Medical privilege in civil actions
You're representing Joe in a personal injury action, and the other side sends you a medical authorization for the records of Joe's treatment with Dr. Smith, his family physician of the past ten years. But when you present the authorization to Joe, he tells you that, in addition to treating him for his back injuries, Dr. Smith also treated him for an STD a few years back. That's guaranteed to play hell with your loss of consortium claim for Joe's wife, no? What to do, what to do...
The first thing you might want to do is take a look at a couple of appellate decisions from last week. Let's start with the 8th District case of Groening v. Pitney Bowes, an employment case in which Groening alleged that Pitney Bowes had discriminated against her on account of "her gender, her pregnancies, and her status as a mother and caregiver to her children." Pitney Bowes asked her to produce her medical records, and she refused. Pitney Bowes filed a motion to compel, and the court granted it in part, ordering Groening to produce her ob/gyn records the time between the beginning of her first pregnancy and the six-week followup after her second.
The 1st District faced a similar situation in Cargile v. Barrow, an auto accident case in which the defendant had sought authorization for records "from Cargile's allergist, urologist, eye doctor, and a doctor who had removed a tumor from Cargile's back." Over Cargile's objection, the trial court ordered her to produce all her medical records from the five years before the accident.
Most lawyers know that you waive your medical privilege by filing a lawsuit, but some don't realize that the waiver isn't complete; under the statute the waiver is only to the extent that the medical records are "causally or historically related to the issues in that civil action."
So what's a judge to do when confronted with the claim that the records shouldn't be turned over because they aren't sufficiently related? Do what both the 8th and 1st Districts ruled: hold an in camera inspection to decide what records should be turned over. In fact, as Cargile points out, that's pretty much what the prior case law has held.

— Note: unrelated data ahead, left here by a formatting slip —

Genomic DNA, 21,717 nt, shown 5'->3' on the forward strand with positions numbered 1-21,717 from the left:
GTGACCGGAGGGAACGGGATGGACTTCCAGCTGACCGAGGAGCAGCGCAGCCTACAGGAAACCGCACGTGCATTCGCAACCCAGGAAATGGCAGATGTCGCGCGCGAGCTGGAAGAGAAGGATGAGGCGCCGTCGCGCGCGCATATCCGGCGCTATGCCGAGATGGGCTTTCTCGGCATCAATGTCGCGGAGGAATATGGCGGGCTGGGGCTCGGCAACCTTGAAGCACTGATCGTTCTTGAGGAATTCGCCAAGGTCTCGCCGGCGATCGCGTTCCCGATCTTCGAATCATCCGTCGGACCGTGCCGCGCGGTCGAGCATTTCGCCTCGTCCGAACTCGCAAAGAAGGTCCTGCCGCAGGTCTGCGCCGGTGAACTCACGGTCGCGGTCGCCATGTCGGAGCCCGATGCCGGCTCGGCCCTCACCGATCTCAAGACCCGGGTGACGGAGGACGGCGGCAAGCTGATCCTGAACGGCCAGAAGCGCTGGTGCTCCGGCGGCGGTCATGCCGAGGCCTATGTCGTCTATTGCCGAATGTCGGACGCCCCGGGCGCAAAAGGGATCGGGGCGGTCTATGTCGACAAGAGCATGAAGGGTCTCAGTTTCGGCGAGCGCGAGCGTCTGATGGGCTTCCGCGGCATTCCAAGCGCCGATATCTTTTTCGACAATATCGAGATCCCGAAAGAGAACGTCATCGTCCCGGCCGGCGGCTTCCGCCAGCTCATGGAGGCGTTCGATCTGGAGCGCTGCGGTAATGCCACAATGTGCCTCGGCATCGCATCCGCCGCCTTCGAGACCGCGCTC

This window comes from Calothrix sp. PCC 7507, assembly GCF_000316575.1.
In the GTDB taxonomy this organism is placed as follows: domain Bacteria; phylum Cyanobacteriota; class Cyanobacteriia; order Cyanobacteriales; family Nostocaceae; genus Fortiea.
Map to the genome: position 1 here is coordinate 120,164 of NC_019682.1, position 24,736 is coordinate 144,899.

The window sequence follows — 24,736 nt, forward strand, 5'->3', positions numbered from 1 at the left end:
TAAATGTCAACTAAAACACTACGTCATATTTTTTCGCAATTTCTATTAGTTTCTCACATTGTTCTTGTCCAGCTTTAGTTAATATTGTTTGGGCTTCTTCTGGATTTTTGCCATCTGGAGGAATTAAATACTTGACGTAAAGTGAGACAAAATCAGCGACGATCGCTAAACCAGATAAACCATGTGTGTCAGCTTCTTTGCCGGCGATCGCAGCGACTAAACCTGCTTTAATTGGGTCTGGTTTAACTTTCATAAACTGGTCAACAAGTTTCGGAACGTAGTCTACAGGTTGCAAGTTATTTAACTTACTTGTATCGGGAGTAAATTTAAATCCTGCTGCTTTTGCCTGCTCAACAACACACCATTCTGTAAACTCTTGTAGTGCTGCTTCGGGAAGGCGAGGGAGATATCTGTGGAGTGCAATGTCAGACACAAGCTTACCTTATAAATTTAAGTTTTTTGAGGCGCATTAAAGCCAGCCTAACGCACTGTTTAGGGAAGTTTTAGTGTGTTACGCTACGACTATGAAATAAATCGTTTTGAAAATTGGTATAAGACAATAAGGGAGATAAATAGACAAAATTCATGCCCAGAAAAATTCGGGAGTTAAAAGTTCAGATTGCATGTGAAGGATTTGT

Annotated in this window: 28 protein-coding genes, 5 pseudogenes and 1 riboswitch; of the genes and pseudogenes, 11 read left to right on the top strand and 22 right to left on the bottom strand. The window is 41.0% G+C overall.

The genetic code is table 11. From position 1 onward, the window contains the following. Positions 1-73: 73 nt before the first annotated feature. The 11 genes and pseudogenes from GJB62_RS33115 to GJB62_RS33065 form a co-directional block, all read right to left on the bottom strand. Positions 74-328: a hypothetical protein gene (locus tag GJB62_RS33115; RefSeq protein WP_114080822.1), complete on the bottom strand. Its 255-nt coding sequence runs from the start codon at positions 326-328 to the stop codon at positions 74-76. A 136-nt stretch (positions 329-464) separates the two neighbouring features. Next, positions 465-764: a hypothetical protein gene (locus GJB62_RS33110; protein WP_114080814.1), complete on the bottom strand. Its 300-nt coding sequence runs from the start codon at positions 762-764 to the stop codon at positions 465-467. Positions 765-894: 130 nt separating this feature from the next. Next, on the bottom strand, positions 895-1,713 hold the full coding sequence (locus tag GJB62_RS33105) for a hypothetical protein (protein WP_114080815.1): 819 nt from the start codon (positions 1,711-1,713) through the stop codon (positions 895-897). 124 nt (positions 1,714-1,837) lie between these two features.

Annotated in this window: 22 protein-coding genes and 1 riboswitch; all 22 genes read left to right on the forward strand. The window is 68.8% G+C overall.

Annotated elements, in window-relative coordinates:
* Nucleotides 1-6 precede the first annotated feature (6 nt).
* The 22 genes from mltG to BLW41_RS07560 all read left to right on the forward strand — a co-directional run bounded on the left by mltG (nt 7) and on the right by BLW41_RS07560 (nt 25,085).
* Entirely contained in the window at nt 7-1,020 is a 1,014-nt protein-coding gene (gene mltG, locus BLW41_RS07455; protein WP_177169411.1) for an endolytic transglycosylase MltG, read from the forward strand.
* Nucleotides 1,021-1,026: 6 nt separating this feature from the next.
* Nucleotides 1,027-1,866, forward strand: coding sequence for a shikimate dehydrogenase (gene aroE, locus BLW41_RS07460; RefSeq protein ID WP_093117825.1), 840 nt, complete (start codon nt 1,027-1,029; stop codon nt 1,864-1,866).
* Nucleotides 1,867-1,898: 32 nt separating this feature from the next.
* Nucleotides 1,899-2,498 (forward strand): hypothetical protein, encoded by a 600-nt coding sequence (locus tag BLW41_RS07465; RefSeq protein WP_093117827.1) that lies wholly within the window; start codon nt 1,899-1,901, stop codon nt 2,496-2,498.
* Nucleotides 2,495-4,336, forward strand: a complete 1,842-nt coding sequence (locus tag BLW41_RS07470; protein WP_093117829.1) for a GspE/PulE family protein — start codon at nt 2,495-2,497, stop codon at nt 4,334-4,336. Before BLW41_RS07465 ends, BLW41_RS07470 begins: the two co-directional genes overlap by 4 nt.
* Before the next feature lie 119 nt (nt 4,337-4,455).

Neither decision is much help in providing guidance as to when medical records are sufficiently related to warrant disclosure, but that's the nature of the beast, given the stage of the proceedings: the party asking for the records doesn't know what's in them, and the party trying to prevent disclosure isn't going to explain in a motion or brief why the records aren't relevant, because that pretty much gives away what the records contain. Of course, this raises the possibility that attorneys will always file motions objecting to disclosure, thereby requiring the in camera inspection. That route has perils, though, as the Cargile court points out:
In most cases, whether asserting the privilege was reasonable will require an in-camera review--but we caution that unreasonably asserting the privilege may subject a party to sanctions by the trial court.
The flip side of the situation is presented in the 11th District's decision in Sullivan v. Smith, which I mentioned yesterday, in which it was the plaintiffs attempting to get the defendant's medical records, apparently to show that he'd been drinking at the time of the accident. Obviously, there's no implied waiver there, since the defendant isn't the one who filed the action. The court engages in an extensive discussion of the statute, and concludes that there's simply not enough in the record to resolve the issue. For example, the privilege wouldn't apply if the test had been done at the request of the police, but it's not indicated who ordered the test. The plaintiffs had also argued that public policy interests outweighed the claim of privilege. The court distinguished the cases they'd relied on, but acknowledged that "there may be circumstances warranting discovery of such information," and that a "bright line rule" prohibiting disclosure "would hamper the liberal discovery policy contemplated by Ohio's civil rules."
Another thing to keep in mind here: all this isn't applicable just to personal injury cases. This issue arises frequently in visitation and custody matters, as I discussed in this post a couple of years ago, where the courts have pretty much established a public interest rule: psychological and psychiatric records of the parents (or the kids, for that matter) are going to come in.